How to configure environment variables in Azure DevOps pipeline?

azure devops pipeline parameters
azure devops output variables
azure devops conditional variables
azure devops release pipeline variables
azure devops nested variables
azure devops variable substitution
azure pipeline parameters
azure devops bash script variables

I have an Azure Function (.NET Core) that is configured to read application settings from both a JSON file and environment variables:

var configurationBuilder = new ConfigurationBuilder()
                                .AddJsonFile("appsettings.json", optional: true)

BuildAgentMonitorConfiguration configuration = configurationBuilder.Get<BuildAgentMonitorConfiguration>();

appsettings.json has the following structure:

  "ProjectBaseUrl": "",
  "ProjectName": "my-project",
  "AzureDevOpsPac": ".....",
  "SubscriptionId": "...",
  "AgentPool": {
    "PoolId": 38,
    "PoolName": "MyPool",
    "MinimumAgentCount": 2,
    "MaximumAgentCount": 10
  "ContainerRegistry": {
    "Username": "mycontainer",
    "LoginServer": "",
    "Password": "..."
  "ActiveDirectory": {
    "ClientId": "...",
    "TenantId": "...",
    "ClientSecret": "..."

Some of these settings are configured as environment variables in the Azure Function. Everything works as expected:

The problem now is to configure some of these variables in a build pipeline, which are used in unit and integration tests. I've tried adding a variable group as follows and linking it to the pipeline:

But the environment variables are not being set and the tests are failing. What am I missing here?

I also have the same use case in which I want some environment variable to be set up using the azure build pipeline so that the test cases can access that environment variable to get the test passed. Directly setting the env variable using the EXPORT,ENV command does not work for the subsequent task so to have the environment variable set up for subsequent task follow the syntax as mentioned on ie the task.set variable with the script tag

Correct way of setting ENV variable using build pipeline

- script: |
    echo '##vso[task.setvariable variable=LD_LIBRARY_PATH]$(Build.SourcesDirectory)/src/Projectname/bin/Release/netcoreapp2.0/x64'
  displayName: set environment variable for subsequent steps

Please be careful of the spaces as its is yaml. The above script tags set up the variable LD_LIBRARY_PATH (used in Linux to define path for .so files) to the directory defined.

This style of setting the environment variable works for subsequent task also , but if we set the env variable like mentioned below the enviroment variable will be set for the specefic shell instance and will not be applicable for subsequent tasks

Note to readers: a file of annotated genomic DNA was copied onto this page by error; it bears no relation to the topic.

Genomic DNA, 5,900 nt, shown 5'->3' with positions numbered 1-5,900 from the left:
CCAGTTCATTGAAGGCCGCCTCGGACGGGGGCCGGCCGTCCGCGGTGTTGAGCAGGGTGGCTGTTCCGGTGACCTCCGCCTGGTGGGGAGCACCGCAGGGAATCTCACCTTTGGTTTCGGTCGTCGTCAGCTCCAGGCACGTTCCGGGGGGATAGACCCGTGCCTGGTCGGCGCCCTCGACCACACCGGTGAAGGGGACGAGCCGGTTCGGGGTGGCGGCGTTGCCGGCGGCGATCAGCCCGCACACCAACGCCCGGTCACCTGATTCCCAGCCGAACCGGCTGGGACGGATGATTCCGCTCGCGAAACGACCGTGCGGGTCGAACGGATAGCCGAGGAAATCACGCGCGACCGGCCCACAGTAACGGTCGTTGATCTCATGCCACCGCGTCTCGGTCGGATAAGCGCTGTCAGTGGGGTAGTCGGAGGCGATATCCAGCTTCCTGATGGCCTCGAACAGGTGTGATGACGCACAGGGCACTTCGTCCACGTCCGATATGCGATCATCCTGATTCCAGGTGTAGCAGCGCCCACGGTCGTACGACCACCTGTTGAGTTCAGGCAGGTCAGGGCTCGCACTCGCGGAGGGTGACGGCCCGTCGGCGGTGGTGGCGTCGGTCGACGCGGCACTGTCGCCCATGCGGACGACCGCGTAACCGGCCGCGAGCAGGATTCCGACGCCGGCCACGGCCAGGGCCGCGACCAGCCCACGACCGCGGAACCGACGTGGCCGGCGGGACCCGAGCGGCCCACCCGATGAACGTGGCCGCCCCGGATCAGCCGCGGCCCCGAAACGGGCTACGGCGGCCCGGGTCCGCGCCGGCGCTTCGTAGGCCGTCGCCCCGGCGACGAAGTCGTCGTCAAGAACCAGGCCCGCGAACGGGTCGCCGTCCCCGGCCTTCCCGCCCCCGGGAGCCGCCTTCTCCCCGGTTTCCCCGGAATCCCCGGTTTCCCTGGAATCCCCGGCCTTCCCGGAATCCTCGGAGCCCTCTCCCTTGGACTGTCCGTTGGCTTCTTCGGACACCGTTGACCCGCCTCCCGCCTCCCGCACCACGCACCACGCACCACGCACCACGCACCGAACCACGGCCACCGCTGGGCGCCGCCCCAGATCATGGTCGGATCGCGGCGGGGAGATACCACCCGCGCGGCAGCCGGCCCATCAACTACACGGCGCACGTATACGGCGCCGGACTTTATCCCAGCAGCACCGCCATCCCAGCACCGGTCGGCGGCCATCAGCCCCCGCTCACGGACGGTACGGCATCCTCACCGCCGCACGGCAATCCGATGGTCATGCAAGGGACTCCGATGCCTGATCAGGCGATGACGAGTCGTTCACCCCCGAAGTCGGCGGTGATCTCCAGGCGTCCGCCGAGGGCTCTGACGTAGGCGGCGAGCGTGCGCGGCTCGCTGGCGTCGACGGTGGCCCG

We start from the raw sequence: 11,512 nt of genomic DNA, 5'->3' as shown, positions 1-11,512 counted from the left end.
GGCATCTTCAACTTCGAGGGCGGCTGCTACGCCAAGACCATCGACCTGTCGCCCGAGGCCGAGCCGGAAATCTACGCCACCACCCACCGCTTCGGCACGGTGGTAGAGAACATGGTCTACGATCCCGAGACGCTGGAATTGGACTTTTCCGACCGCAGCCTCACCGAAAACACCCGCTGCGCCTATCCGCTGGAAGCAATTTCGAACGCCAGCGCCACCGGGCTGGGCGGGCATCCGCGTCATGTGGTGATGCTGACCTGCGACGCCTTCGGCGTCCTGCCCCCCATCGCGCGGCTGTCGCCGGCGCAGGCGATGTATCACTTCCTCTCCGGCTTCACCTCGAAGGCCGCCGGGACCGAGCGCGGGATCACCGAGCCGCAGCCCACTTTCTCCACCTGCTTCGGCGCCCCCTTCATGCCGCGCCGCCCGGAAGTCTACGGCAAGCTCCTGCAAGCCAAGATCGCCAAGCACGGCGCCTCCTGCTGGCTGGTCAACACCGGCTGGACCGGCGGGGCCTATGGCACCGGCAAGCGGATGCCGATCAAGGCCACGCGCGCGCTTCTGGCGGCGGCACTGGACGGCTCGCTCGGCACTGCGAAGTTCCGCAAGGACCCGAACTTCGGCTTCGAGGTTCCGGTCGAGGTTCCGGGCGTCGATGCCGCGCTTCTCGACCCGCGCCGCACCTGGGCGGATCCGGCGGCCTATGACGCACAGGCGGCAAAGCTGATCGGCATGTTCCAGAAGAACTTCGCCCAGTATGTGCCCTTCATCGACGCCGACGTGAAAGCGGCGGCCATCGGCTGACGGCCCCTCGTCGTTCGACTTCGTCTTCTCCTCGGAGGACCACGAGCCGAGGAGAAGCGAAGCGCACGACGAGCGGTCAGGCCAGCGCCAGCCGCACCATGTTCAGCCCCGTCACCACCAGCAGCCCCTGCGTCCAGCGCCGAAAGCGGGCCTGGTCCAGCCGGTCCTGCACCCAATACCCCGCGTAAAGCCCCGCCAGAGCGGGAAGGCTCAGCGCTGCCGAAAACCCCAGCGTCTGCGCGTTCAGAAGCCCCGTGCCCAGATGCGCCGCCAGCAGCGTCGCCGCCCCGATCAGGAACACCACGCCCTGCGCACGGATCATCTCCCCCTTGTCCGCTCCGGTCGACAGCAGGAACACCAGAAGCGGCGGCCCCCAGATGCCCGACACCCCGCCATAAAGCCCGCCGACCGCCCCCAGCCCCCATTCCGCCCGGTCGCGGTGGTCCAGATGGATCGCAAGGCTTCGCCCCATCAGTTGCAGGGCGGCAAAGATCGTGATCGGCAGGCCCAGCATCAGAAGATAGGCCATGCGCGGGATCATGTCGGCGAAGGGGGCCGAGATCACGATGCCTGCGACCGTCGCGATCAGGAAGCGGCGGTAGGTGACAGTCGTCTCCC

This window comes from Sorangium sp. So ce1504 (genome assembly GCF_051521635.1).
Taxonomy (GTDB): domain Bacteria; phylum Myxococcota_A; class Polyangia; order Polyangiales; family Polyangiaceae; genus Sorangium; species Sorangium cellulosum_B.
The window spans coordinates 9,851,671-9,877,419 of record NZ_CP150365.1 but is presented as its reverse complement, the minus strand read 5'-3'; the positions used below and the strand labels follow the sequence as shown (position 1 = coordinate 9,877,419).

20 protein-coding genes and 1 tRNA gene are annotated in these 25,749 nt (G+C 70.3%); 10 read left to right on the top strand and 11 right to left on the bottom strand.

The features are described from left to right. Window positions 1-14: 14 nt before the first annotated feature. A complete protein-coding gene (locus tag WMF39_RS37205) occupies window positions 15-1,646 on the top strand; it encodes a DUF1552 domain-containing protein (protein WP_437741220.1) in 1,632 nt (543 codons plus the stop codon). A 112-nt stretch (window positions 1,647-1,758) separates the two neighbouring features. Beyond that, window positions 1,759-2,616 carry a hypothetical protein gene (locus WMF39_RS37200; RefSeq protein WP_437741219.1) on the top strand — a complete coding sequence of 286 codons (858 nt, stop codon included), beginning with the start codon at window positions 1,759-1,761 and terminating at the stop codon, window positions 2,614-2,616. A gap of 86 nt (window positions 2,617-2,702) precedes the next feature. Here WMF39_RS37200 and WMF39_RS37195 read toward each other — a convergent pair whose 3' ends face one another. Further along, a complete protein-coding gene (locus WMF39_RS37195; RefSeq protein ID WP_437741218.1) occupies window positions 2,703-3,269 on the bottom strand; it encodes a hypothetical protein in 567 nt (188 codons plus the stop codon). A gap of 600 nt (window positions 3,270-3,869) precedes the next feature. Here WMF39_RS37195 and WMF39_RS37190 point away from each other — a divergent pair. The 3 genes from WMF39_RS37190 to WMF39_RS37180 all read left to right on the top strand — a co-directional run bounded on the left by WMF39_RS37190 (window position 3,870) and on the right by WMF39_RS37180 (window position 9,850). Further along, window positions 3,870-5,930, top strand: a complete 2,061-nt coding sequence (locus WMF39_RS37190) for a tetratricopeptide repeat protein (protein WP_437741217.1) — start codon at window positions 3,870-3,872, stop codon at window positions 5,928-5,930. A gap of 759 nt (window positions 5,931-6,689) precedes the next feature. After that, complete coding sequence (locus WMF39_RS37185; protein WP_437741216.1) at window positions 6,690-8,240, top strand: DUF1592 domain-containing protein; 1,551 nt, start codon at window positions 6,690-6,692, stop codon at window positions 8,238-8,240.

Wrong way of setting env variable :

- script: export LD_LIBRARY_PATH=$LD_LIBRARY_PATH:$(Build.SourcesDirectory)/src/CorrectionLoop.HttpApi/bin/Release/netcoreapp2.0/x64
  displayName: Set environment variable

You can use the similar syntax for the setting up your environment variable.

Build a Jenkins Pipeline - DevOps CI/CD, Use popular tools to demonstrate Continuous Integration & Continuous Delivery. The question is - how do you setup environment variables in a DevOps pipeline? The answer is easy - when a pipeline executes, Azure will place all pipeline variables into environment variables, so any tools, scripts, tasks, or processes you run as part of the build can access parameters through the environment.

If you are using bash then their example does not work, as they are referring incorrectly to the variables in the documentation. Instead it should be:

Store secret
echo "##vso[task.setvariable variable=sauce]crushed tomatoes"
echo "##vso[task.setvariable variable=secret.Sauce;issecret=true]crushed tomatoes with garlic"
Retrieve secret
Wrong: Their example
echo "No problem reading $1 or $SAUCE"
echo "But I cannot read $SECRET_SAUCE"
echo "But I can read $2 (but the log is redacted so I do not spoil the secret)"
echo "No problem reading $(sauce)"
echo "But I cannot read $(secret.Sauce)"

Define variables, Azure Pipelines | Azure DevOps Server 2019 | TFS 2018 | TFS 2017 | TFS These variables are automatically set by the system and read-only. For example, a variable named MySecret can be input using the environment variable AZURE_DEVOPS_EXT_PIPELINE_VAR_MySecret. Example. The following command updates the Configuration variable with the new value config.debug in the pipeline with ID 12. It specifies that the variable is not a secret and shows the result in table format.